I liked the old way because the capital letter told me that, just like Math.sin(x), ThirdPartyLibraryWrapper.newThingy(x) did the same thing the same way every time. There's no object state to change how the object does what I'm asking it to do. That is the right way to do it, yes. That said, static confers no guarantees of immutability or state ...


6

API consistency is very important, both for public and internal APIs. Code formatting consistency is important, and should ideally be enforced by automatic formatting tool with same formatting rules for everybody. Makes living with shared version-controlled codebase easier. Naming conventions should be consistent, also for things like local variables etc. ...


6

No, I don't think a goto is necessary. If you write it like this: bool broken = false; saved_i = 0; for (i = 0; i < 10 && !broken; i++) { broken = false; for (j = 10; j > 0 && !broken; j--) { if (j == i) { broken = true; saved_i = i; } } } Having &&!broken on ...


5

This decision hinges on two (possibly contradictory) principles/guidelies: Single Responsibility Principle and You ain't gonna need it. Per SRP you should be thinking about class boundaries, and not method boundaries here, but for the sake of this question, let's just talk about methods. A huge benefit you get out of SRP is that each of your classes/methods ...


5

I've been throw a very similar situation when I had to deal with a terrible legacy Windows Forms code written by developers that clearly didn't know what they were doing. First of all, you're not overacting. This is bad code. Like you said, the catch block should be about aborting and preparing to stop, it's not time to create objects (specially Panels). I ...


5

No, not in both! It should be in one place. What I find uneasing in your question is the fact that you say "Post takes care of creating posts, deleting posts, updating posts" and same for Tag. Well, that is not right. Post can only take care of updating, the same for Tag. Creating and deleting is the work of someone else, external to Post and Tag (let's ...


5

I've had similar problem with some code either being commented out (which is somehow simillar to your case) or moved to a method not being actually called anywhere. When asked why people do this the response was that they feel a bit safer when they have some code block still around. The most obvious counter argument is that it is VCS job and not theirs. ...


5

This depends offcourse in what exactly you are doing in that function and If you can call it as static or not. (static variables inside, etc...) But from the way you seem to use it, the answer is yes. Either declare a static class or use the Singleton Pattern. But don't keep doing what you are doing. You are just having the overhead off instantiating a new ...


4

Conceptually, you're already calling a static function, so the easy answer is to just go ahead and code them that way. A harder answer is that you probably have an underlying design flaw, such that this object is either a "misc" that you just threw a bunch of left over code into, or you are passing it a lot of state on each of those calls. While they are ...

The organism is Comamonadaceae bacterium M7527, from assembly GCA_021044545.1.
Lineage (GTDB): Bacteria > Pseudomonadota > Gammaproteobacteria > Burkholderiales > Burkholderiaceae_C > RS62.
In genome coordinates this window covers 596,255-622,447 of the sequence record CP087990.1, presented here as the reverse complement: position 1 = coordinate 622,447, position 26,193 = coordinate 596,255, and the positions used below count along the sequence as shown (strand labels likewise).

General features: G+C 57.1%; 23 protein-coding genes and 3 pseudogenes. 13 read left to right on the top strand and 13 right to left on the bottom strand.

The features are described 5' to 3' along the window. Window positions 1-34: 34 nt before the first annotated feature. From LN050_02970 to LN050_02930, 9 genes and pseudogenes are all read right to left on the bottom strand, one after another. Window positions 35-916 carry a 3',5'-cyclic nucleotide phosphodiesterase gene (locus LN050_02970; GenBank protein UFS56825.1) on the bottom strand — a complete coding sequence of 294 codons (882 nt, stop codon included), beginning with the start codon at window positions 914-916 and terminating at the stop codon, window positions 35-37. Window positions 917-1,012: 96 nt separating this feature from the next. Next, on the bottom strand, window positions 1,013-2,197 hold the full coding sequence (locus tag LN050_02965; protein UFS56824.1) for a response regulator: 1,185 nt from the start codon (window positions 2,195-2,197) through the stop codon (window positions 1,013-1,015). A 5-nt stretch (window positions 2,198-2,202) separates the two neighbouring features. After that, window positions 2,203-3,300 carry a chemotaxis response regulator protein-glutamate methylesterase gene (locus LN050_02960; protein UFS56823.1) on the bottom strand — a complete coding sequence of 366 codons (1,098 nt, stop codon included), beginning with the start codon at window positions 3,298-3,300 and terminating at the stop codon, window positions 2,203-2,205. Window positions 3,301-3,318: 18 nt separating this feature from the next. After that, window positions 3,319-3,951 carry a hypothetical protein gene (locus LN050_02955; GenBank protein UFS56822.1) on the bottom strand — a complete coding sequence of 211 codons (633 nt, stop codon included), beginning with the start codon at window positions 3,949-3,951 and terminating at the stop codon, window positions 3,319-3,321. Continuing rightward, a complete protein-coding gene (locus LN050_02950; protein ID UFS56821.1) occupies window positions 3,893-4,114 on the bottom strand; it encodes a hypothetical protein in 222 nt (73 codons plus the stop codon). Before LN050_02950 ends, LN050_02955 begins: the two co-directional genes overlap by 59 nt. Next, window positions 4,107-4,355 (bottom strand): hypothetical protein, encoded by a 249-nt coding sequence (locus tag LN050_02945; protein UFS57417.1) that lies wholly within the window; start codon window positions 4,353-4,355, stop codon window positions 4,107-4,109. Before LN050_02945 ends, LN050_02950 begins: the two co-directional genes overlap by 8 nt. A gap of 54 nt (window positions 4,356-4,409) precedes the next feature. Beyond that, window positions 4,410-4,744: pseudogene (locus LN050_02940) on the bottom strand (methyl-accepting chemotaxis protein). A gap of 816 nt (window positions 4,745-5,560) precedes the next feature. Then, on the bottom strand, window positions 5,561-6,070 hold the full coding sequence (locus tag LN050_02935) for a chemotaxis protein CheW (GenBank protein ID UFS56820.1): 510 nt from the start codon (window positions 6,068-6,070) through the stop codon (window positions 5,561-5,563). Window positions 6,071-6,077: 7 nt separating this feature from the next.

4

Divide into smaller functions is the best way for sure, at least for human readability. By extracting a smaller function, you are naming a block of code. That really improves readability. Readers can have a macro idea of what that function does, without having to bother with details of each step. If you want to see the details, than you look ate the ...


4

do you also tend to select a preferred programming paradigm when coding and stick to it, or do you tend to explore more and mix different paradigms? Constantly exploring alternative solutions makes you a better programmer. You must be aware of available tools, it doesn't mean that you have to use them each time. Mixing paradigms is fine as long as ...


4

I think splitting up functions is a good idea. But you need to be careful. If you simply split functions for splitting's sake you end up with a bit of a mess. When I've seen Uncle Bob's stuff he often seems to be splitting without thought. Decomposing a function requires care and skill, and shouldn't be done lightly. public boolean isCreditOk(Customer ...


4

Unfamiliar with LINQ? If so, wouldn't my code be more maintainable for my fellow developers if I didn't use it? The C# language is still evolving. If people didn't learn the changes from C# 1, they would be missing out on: Generics Partials Anonymous methods Iterators Nullable types Auto-properties Anonymous types Extension methods Ling Lambdas ...


4

I think your intention in making all local variables final is very good practice, but doing so implicitly (i.e. not explicitly with the final keyword) is a bad idea. Rather than worry about readability for yourself, think about future maintainers of your code: will anyone reasonably expect that reassigning a field without the final keyword will fail to ...


4

The conventions I use are //non-private variable variableName //private variable _variableName //methods MethodName //parameters parameterName //Properties PropertyName These are standard MS c# conventions. There is a list here. If you want something to help you keep nice clean code following conventions, consider Resharper add-on for Visual Studio



Only top voted, non community-wiki answers of a minimum length are eligible